Newswise — The risks of riding with an impaired driver or being involved in a crash caused by another person’s drinking are lower in countries that have comprehensive penalties for driving under the influence, according to an international study in Alcoholism: Clinical & Experimental Research. Previous research on the effects of drunk-driving policies has focused on aggregate outcomes such as accident rates or fatalities involving alcohol-impaired drivers. Relatively slight attention has been paid to harms caused by another driver’s impairment, although these “secondhand” effects are widespread and serious; in the US in 2015, almost 40 percent of drunk-driving deaths were of victims other than the impaired driver. Investigators explored whether national policies relating to drink-driving, and regional drinking cultures, were associated with such effects.

Researchers drew on more than 29,500 survey responses from 12 countries at varying stages of development and representing diverse drinking cultures: Australia, Chile, Denmark, India, Ireland, Laos, New Zealand, Nigeria, Sri Lanka, Thailand, the US, and Vietnam. Survey respondents were asked whether in the last 12 months they’d been a passenger of a drunk driver or been involved in an accident caused by an impaired driver. The survey data were compared to national alcohol policy information from the World Health Organization. This covered the stringency of blood alcohol content (BAC) limits, and the existence or otherwise of random breath testing, sobriety check points, and comprehensive penalties for drunk driving (community service, ignition interlocks, license suspension, mandatory alcohol use treatment, vehicle impoundment, and penalty points). Investigators also considered alcohol taxation variables: value added tax (VAT) rate and excise taxes. In addition, they factored in regional drinking culture, demographic characteristics, and the survey respondents’ own self-reported risky drinking. They used statistical analysis to look for associations between these factors and the secondhand effects of impaired driving at the same point in time.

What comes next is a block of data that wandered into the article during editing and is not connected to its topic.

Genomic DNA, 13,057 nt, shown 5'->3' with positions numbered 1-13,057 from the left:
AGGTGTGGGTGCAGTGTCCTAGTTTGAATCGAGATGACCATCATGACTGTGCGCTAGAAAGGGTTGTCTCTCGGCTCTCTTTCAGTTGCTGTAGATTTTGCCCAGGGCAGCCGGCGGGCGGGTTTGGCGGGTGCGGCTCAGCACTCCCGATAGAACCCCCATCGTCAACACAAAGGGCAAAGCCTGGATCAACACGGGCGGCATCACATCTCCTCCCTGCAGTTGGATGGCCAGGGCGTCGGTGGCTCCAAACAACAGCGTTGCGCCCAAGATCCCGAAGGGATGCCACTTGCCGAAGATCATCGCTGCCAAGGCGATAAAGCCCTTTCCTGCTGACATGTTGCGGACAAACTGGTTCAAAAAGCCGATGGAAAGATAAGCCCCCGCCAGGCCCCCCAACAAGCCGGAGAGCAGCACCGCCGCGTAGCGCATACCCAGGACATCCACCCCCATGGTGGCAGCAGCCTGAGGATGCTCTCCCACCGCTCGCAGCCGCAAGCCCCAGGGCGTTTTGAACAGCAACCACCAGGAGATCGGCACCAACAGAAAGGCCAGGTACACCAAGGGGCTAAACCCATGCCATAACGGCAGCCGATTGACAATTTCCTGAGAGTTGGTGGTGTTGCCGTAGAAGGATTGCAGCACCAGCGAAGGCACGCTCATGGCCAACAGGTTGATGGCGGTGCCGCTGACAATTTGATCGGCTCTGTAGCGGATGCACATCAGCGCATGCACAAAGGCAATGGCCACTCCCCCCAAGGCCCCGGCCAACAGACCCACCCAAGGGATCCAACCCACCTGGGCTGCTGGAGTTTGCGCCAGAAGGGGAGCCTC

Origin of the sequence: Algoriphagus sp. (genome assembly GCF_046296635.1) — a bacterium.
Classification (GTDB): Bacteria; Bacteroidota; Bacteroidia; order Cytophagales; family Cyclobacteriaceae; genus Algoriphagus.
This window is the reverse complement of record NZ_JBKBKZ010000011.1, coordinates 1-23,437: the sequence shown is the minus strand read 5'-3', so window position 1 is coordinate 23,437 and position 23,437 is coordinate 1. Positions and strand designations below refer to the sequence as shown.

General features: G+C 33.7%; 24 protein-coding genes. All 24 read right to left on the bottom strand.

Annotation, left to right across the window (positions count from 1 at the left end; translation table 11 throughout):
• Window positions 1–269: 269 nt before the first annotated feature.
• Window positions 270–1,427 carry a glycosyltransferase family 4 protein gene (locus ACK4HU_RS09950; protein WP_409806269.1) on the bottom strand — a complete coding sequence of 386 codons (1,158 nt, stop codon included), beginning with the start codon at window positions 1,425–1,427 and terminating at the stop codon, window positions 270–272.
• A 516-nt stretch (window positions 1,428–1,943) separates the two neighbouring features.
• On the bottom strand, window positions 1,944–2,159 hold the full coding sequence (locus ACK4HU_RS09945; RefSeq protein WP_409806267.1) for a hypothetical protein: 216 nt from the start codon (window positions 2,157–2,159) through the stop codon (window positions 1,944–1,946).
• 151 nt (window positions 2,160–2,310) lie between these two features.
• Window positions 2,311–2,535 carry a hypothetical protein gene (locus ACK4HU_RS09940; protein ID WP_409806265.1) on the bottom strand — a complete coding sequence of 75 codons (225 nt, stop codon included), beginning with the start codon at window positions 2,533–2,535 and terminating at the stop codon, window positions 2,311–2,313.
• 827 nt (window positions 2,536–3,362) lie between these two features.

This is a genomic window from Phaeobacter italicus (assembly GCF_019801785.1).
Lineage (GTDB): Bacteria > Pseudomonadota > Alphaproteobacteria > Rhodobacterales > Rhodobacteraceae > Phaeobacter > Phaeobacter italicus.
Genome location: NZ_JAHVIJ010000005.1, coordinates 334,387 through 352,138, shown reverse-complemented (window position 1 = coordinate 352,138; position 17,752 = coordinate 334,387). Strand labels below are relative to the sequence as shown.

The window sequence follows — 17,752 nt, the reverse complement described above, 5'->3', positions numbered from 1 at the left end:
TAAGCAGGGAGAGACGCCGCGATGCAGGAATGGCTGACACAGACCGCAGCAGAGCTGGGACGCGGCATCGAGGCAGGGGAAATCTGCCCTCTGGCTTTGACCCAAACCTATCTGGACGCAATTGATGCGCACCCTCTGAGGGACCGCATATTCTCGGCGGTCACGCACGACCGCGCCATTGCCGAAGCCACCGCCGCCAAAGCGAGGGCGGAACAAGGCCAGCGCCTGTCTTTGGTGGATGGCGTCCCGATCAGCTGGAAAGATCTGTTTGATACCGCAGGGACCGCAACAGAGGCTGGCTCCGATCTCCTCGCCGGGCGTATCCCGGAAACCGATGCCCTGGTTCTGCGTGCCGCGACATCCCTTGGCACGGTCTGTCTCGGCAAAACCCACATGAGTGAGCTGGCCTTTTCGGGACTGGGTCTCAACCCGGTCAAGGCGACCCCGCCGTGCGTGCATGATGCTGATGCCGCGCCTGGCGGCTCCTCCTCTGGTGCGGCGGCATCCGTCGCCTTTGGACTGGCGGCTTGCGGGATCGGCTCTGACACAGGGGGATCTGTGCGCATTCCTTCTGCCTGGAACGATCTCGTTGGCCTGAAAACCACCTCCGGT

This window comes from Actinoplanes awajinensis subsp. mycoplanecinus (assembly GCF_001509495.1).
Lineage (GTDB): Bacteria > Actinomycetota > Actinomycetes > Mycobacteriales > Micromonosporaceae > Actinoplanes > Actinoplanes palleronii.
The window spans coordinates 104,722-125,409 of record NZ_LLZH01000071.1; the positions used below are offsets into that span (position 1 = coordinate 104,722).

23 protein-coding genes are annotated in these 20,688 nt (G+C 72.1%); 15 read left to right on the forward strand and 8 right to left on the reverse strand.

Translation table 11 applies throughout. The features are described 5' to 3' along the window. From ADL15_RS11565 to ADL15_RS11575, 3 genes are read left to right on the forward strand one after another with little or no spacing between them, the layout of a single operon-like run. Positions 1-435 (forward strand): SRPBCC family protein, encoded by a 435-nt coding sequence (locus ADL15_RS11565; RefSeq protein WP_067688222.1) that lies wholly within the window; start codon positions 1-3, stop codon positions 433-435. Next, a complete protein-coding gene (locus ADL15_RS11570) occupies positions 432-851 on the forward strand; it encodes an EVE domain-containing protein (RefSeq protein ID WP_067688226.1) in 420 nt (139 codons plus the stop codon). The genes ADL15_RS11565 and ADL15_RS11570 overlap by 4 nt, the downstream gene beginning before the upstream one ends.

The analysis found compelling evidence that comprehensive penalties for drunk driving were associated with reduced risk of being the passenger of an impaired driver and of experiencing a car crash caused by someone else’s drunk driving. The risks of these outcomes were also raised by individual factors; being male or younger, and one’s own risky drinking. The likelihood of riding with an impaired driver was lower in countries that had random breath testing and sobriety checkpoints, and/or higher VAT rates on alcohol. Survey respondents who lived in regions of high-risk drinking cultures were more likely to ride with drivers under the influence, and those who were married or cohabiting less likely. These influences were not associated with alcohol-related accidents, however, possibly because the 12-month timeframe limited relevant outcomes.

The researchers endorse comprehensive penalties for drunk driving as a potentially effective approach to mitigating its secondhand harms; random breath testing and sobriety check points also show promise. They recommend more attention be paid to strategies that modify social norms relating to drinking. The study findings are associational, a basis for future research into cause.

Are countries’ drink-driving policies associated with harms involving another driver’s impairment? T. Greenfield, W. Cook, K. Karriker-Jaffe, L. Li, R. Room (pp xxx).

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